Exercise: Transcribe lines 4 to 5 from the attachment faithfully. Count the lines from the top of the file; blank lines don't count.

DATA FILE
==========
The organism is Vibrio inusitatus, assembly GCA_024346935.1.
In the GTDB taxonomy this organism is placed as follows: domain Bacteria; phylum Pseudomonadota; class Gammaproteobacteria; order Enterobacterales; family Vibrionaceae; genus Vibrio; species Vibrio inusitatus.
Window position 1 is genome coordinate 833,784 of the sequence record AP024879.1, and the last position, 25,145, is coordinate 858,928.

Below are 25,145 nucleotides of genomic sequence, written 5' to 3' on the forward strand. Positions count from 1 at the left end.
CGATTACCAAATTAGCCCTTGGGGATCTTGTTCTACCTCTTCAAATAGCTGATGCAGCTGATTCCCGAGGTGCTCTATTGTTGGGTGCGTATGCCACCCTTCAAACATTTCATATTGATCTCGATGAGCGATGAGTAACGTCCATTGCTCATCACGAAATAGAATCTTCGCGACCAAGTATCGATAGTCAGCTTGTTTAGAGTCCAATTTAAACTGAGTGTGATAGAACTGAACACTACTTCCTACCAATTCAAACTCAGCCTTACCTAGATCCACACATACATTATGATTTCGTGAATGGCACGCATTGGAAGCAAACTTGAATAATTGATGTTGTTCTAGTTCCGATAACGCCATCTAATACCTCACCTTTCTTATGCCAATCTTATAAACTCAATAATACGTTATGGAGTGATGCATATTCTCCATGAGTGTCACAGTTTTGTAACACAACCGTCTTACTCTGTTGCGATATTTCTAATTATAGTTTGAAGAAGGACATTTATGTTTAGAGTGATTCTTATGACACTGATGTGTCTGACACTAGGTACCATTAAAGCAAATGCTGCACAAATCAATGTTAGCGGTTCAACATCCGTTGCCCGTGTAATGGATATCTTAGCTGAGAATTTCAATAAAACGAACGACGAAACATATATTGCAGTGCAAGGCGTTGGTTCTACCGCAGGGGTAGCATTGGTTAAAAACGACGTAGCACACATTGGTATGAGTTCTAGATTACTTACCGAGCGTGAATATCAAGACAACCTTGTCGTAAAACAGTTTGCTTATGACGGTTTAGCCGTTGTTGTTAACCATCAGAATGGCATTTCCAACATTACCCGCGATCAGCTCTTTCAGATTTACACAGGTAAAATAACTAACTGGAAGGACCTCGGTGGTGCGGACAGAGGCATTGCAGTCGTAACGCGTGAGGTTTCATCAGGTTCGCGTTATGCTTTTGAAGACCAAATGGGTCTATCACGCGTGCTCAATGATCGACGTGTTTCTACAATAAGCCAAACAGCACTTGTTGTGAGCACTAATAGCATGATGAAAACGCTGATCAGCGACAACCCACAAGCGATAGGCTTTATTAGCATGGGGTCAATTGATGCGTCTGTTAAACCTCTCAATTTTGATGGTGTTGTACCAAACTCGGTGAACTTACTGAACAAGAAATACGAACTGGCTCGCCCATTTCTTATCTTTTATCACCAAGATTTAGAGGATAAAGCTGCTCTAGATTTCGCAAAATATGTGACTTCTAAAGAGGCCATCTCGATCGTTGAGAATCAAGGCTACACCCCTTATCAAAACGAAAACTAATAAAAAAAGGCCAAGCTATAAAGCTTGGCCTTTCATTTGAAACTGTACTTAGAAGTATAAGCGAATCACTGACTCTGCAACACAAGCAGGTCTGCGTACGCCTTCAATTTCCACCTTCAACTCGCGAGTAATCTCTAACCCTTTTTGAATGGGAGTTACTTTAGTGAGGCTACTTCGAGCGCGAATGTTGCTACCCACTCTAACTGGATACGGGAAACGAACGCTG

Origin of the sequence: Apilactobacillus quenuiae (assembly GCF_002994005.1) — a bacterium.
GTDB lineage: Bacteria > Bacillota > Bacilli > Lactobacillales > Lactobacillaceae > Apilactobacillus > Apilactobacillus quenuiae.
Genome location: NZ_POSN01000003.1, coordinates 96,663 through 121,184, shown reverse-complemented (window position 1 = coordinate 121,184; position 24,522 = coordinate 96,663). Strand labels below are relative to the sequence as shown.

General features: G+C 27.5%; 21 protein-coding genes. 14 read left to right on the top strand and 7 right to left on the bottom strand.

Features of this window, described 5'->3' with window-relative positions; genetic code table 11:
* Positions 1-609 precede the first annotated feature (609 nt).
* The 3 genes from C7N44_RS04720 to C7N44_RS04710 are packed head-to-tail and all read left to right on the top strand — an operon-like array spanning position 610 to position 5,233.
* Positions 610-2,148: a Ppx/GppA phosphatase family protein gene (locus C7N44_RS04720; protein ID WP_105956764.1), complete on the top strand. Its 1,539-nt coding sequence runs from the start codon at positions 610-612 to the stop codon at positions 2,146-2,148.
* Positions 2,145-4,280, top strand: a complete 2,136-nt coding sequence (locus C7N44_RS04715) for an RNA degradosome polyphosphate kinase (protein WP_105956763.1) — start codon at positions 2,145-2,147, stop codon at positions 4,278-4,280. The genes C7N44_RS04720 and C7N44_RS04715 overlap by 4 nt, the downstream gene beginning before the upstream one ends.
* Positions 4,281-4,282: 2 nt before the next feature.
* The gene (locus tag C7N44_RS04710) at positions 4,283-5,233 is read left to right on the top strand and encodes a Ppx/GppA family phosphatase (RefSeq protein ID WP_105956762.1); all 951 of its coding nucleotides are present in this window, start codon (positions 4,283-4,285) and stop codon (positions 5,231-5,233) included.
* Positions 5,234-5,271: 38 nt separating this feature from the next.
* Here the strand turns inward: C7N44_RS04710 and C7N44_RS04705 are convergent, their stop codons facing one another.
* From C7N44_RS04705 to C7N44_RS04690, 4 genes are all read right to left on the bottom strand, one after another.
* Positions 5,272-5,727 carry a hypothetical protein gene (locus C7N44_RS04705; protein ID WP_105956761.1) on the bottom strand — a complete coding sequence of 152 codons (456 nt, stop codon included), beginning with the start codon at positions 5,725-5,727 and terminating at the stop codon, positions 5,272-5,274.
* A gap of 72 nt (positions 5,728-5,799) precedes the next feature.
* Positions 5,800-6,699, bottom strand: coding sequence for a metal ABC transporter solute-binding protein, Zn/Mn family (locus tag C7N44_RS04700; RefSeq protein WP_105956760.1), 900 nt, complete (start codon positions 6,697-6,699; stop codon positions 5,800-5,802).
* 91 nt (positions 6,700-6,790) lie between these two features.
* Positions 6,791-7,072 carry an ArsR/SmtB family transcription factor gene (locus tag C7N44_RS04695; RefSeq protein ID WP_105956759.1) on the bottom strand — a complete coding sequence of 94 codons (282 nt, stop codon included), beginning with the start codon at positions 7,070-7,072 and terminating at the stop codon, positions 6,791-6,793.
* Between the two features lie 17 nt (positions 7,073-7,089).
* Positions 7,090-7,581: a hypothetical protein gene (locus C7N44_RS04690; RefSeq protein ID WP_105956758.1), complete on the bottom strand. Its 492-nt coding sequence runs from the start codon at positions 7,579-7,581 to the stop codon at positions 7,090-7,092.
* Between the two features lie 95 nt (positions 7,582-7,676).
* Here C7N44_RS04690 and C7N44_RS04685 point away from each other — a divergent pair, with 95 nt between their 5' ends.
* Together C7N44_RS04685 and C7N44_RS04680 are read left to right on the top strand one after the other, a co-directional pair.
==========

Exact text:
Below are 25,145 nucleotides of genomic sequence, written 5' to 3' on the forward strand. Positions count from 1 at the left end.
CGATTACCAAATTAGCCCTTGGGGATCTTGTTCTACCTCTTCAAATAGCTGATGCAGCTGATTCCCGAGGTGCTCTATTGTTGGGTGCGTATGCCACCCTTCAAACATTTCATATTGATCTCGATGAGCGATGAGTAACGTCCATTGCTCATCACGAAATAGAATCTTCGCGACCAAGTATCGATAGTCAGCTTGTTTAGAGTCCAATTTAAACTGAGTGTGATAGAACTGAACACTACTTCCTACCAATTCAAACTCAGCCTTACCTAGATCCACACATACATTATGATTTCGTGAATGGCACGCATTGGAAGCAAACTTGAATAATTGATGTTGTTCTAGTTCCGATAACGCCATCTAATACCTCACCTTTCTTATGCCAATCTTATAAACTCAATAATACGTTATGGAGTGATGCATATTCTCCATGAGTGTCACAGTTTTGTAACACAACCGTCTTACTCTGTTGCGATATTTCTAATTATAGTTTGAAGAAGGACATTTATGTTTAGAGTGATTCTTATGACACTGATGTGTCTGACACTAGGTACCATTAAAGCAAATGCTGCACAAATCAATGTTAGCGGTTCAACATCCGTTGCCCGTGTAATGGATATCTTAGCTGAGAATTTCAATAAAACGAACGACGAAACATATATTGCAGTGCAAGGCGTTGGTTCTACCGCAGGGGTAGCATTGGTTAAAAACGACGTAGCACACATTGGTATGAGTTCTAGATTACTTACCGAGCGTGAATATCAAGACAACCTTGTCGTAAAACAGTTTGCTTATGACGGTTTAGCCGTTGTTGTTAACCATCAGAATGGCATTTCCAACATTACCCGCGATCAGCTCTTTCAGATTTACACAGGTAAAATAACTAACTGGAAGGACCTCGGTGGTGCGGACAGAGGCATTGCAGTCGTAACGCGTGAGGTTTCATCAGGTTCGCGTTATGCTTTTGAAGACCAAATGGGTCTATCACGCGTGCTCAATGATCGACGTGTTTCTACAATAAGCCAAACAGCACTTGTTGTGAGCACTAATAGCATGATGAAAACGCTGATCAGCGACAACCCACAAGCGATAGGCTTTATTAGCATGGGGTCAATTGATGCGTCTGTTAAACCTCTCAATTTTGATGGTGTTGTACCAAACTCGGTGAACTTACTGAACAAGAAATACGAACTGGCTCGCCCATTTCTTATCTTTTATCACCAAGATTTAGAGGATAAAGCTGCTCTAGATTTCGCAAAATATGTGACTTCTAAAGAGGCCATCTCGATCGTTGAGAATCAAGGCTACACCCCTTATCAAAACGAAAACTAATAAAAAAAGGCCAAGCTATAAAGCTTGGCCTTTCATTTGAAACTGTACTTAGAAGTATAAGCGAATCACTGACTCTGCAACACAAGCAGGTCTGCGTACGCCTTCAATTTCCACCTTCAACTCGCGAGTAATCTCTAACCCTTTTTGAATGGGAGTTACTTTAGTGAGGCTACTTCGAGCGCGAATGTTGCTACCCACTCTAACTGGATACGGGAAACGAACGCTG